Manchester United manager Sir Alex Ferguson has criticised Liverpool for their use of Michael Owen as a junior player.
The 32-year-old spent three-years at Old Trafford, signing for the Red Devils in 2009 but playing a limited number of games during his spell with the club.
Capped 89-times by England, Owen burst onto the scene at Liverpool, making his debut for the Merseyside giants in 1996 before spending eight-years as a professional with the Reds.
However, the striker’s career has been plagued by injuries, and Ferguson believes his former striker’s development was hindered by the amount he played as a teenager at Anfield.
“You can play too much football, particularly young players growing and developing physically,” Ferguson is quoted as saying in The Sun, according to The Daily Mail.
“That’s exactly what happened with Michael. He would’ve been a far better player if he’d been allowed to improve technically and develop rather than playing all the time.”
Ferguson continued to criticise Liverpool in astonishing rant, questioning the Reds’ use of Owen after the FIFA World Youth Championship in Malaysia in 1997.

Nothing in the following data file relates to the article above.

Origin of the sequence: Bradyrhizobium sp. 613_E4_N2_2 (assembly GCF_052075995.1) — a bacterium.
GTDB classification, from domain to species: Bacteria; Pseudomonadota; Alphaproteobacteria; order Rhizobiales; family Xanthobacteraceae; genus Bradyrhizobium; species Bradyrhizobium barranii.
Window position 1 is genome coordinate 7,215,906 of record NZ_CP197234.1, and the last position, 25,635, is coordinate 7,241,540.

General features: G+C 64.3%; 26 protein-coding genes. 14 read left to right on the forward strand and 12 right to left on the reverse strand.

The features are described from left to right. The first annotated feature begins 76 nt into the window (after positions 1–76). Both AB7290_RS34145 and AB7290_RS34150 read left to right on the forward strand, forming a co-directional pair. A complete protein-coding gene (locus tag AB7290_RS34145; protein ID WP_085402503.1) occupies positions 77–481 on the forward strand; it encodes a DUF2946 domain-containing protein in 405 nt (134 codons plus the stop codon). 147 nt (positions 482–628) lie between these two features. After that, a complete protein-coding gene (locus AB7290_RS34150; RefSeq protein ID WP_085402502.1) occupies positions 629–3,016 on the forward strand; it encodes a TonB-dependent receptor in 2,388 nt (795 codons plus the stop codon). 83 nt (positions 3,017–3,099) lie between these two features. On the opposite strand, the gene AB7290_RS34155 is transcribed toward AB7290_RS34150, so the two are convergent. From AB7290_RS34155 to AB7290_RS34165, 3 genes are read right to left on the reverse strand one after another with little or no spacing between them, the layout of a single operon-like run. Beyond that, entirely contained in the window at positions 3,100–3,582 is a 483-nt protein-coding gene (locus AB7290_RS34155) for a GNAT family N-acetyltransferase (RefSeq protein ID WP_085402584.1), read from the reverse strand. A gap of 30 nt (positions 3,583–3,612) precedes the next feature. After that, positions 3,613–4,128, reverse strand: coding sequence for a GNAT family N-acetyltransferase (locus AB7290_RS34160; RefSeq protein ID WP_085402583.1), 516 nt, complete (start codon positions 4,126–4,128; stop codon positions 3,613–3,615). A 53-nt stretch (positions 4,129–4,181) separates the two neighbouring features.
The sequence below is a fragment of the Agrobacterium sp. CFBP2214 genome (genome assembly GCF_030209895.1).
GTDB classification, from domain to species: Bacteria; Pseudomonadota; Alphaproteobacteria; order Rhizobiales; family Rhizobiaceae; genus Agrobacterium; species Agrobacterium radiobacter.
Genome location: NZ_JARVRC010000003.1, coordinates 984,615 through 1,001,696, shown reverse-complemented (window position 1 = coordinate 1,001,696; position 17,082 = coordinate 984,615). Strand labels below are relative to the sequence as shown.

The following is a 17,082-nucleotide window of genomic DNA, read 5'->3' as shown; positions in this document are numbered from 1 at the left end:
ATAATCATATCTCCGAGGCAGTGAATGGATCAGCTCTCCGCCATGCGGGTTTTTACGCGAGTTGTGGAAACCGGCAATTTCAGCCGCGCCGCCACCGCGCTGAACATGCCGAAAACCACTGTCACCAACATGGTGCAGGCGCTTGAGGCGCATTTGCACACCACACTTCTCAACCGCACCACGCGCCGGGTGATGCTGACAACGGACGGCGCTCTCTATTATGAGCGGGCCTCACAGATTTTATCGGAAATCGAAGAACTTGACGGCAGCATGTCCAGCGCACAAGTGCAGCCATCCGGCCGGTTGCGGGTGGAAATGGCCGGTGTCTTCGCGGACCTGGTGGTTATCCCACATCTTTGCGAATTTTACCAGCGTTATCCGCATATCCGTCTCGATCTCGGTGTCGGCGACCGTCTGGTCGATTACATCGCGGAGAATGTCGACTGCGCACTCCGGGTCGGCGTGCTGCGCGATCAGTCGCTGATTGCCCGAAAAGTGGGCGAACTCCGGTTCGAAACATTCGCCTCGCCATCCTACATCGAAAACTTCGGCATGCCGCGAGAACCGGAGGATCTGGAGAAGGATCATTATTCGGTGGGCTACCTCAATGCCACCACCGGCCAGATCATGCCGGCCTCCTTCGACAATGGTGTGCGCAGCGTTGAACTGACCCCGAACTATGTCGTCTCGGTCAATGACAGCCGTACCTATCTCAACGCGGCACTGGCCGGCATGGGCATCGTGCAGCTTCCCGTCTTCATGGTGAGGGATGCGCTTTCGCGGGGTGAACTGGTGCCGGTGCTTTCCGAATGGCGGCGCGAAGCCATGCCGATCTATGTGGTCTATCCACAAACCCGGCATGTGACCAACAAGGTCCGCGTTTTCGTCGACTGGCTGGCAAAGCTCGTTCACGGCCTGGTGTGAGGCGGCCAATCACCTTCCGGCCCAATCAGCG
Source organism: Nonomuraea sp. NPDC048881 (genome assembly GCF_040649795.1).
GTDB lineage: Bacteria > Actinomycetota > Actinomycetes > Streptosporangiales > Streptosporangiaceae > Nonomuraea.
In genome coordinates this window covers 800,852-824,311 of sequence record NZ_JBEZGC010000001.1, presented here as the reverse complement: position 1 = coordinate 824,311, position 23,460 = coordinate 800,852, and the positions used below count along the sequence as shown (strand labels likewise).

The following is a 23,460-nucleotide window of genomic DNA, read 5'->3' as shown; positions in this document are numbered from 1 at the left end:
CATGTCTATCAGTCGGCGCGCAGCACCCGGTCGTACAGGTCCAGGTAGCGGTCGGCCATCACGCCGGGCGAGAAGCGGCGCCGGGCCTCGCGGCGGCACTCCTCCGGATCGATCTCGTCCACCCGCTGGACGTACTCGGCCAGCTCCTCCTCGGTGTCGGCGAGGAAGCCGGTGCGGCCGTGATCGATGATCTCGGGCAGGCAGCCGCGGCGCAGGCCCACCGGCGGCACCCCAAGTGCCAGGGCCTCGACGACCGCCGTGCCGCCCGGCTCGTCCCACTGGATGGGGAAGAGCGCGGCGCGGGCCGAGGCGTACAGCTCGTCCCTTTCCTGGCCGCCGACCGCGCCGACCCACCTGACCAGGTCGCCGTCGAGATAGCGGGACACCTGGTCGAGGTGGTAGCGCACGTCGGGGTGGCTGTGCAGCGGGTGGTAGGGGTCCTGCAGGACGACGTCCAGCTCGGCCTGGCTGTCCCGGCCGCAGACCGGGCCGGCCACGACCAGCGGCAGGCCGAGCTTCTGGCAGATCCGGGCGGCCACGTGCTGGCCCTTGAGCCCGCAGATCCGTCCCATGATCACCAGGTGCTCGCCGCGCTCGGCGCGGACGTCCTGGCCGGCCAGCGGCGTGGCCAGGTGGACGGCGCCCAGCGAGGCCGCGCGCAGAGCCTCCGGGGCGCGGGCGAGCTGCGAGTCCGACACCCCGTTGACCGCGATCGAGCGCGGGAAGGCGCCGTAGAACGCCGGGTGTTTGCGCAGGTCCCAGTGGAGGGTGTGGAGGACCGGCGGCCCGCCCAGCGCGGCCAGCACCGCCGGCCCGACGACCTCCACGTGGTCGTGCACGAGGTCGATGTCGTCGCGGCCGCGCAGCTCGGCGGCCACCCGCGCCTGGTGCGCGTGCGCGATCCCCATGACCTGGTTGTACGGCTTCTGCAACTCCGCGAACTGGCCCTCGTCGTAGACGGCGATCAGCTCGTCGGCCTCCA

The striker played 44 games in all competitions after the summer tournament, and then went on to represent the Three Lions at the 1998 World Cup in France.
“When the England youth team played in that tournament in Malaysia we had two players in the tournament at the same time, Curtis and Wallwork. We gave them a month’s rest after they came back from the tournament but Liverpool put Owen right back in the first team,” the Manchester United manager continued.
“And then the following season he played in the World Cup so he never had a summer break. I don’t think he was allowed to develop technically, as he himself said to me when I discussed it with him. It’s maybe a bit churlish to say that’s the reason he wasn’t better. I think he would have been better technically but he was still a fantastic player.”
Owen was released by Manchester United in the summer, but signed for Stoke City to prolong his career in the Premier League.